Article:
Etymology: Middle English pacche
Date: 14th century
1. a piece of material used to mend or cover a hole or a weak spot
2. a tiny piece of black silk or court plaster worn on the face or neck especially by women to hide a blemish or to heighten beauty
a. a piece of material (as adhesive plaster) used medically usually to cover a wound
b. a usually disk-shaped piece of material that is worn on the skin and contains a substance (as a drug) that is absorbed at a constant rate through the skin into the bloodstream <a nicotine patch> c. a shield worn over the socket of an injured or missing eye 4. a. a small piece ; scrap b. a part or area distinct from that about it <cabbage patch> c. a period of time ; spell <was going through a rough patch> 5. someone or something equal or comparable — usually used in negative constructions <the new chairman isn't a patch on his predecessor> 6. a piece of cloth sewed on a garment as an ornament or insignia; especially shoulder patch 7. a temporary connection in a communication system (as a telephone hookup) 8. a minor correction or modification in a computer program II. transitive verb Date: 15th century 1. to mend, cover, or fill up a hole or weak spot in 2. to provide with a patch 3. a. to make of patches or fragments b. to mend or put together especially in hasty or shabby fashion — usually used with up c. to apply a patch to (a computer program) 4. a. to connect (as circuits) by a patch cord b. to connect (as a person or message) to a communication system especially temporarily <they patched him into the conference call> Synonyms: see mend III. noun Etymology: perhaps by folk etymology from Italian dialect paccio Date: 1549 fool, dolt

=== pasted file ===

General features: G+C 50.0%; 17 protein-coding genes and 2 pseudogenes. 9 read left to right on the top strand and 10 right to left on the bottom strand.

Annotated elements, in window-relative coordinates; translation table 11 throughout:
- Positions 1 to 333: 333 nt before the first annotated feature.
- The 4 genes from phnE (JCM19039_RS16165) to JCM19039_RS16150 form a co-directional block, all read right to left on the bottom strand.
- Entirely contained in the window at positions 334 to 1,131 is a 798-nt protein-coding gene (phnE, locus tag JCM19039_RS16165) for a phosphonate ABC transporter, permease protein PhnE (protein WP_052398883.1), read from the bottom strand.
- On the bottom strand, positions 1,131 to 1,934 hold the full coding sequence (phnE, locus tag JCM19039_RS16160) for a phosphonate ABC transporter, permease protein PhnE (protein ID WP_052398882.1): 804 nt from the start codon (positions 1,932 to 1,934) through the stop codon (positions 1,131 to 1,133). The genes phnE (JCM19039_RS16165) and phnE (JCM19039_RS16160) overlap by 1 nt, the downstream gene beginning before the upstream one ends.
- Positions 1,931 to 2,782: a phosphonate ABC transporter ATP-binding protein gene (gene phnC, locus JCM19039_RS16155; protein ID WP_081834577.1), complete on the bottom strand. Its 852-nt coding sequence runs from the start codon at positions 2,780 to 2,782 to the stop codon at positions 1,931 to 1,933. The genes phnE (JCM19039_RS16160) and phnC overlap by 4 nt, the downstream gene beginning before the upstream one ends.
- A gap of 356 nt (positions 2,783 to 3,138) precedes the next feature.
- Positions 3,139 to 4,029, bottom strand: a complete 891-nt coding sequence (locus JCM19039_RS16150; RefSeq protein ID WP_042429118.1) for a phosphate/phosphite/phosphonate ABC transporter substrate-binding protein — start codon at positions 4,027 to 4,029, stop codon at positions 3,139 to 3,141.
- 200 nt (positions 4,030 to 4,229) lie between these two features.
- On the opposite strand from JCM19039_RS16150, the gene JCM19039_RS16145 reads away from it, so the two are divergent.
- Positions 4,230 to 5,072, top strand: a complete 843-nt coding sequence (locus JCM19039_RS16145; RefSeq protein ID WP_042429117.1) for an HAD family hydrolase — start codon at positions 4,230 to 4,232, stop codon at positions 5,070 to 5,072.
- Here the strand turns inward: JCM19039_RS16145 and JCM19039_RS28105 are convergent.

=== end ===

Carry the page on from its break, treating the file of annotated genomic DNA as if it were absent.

New Collegiate Dictionary. 2001.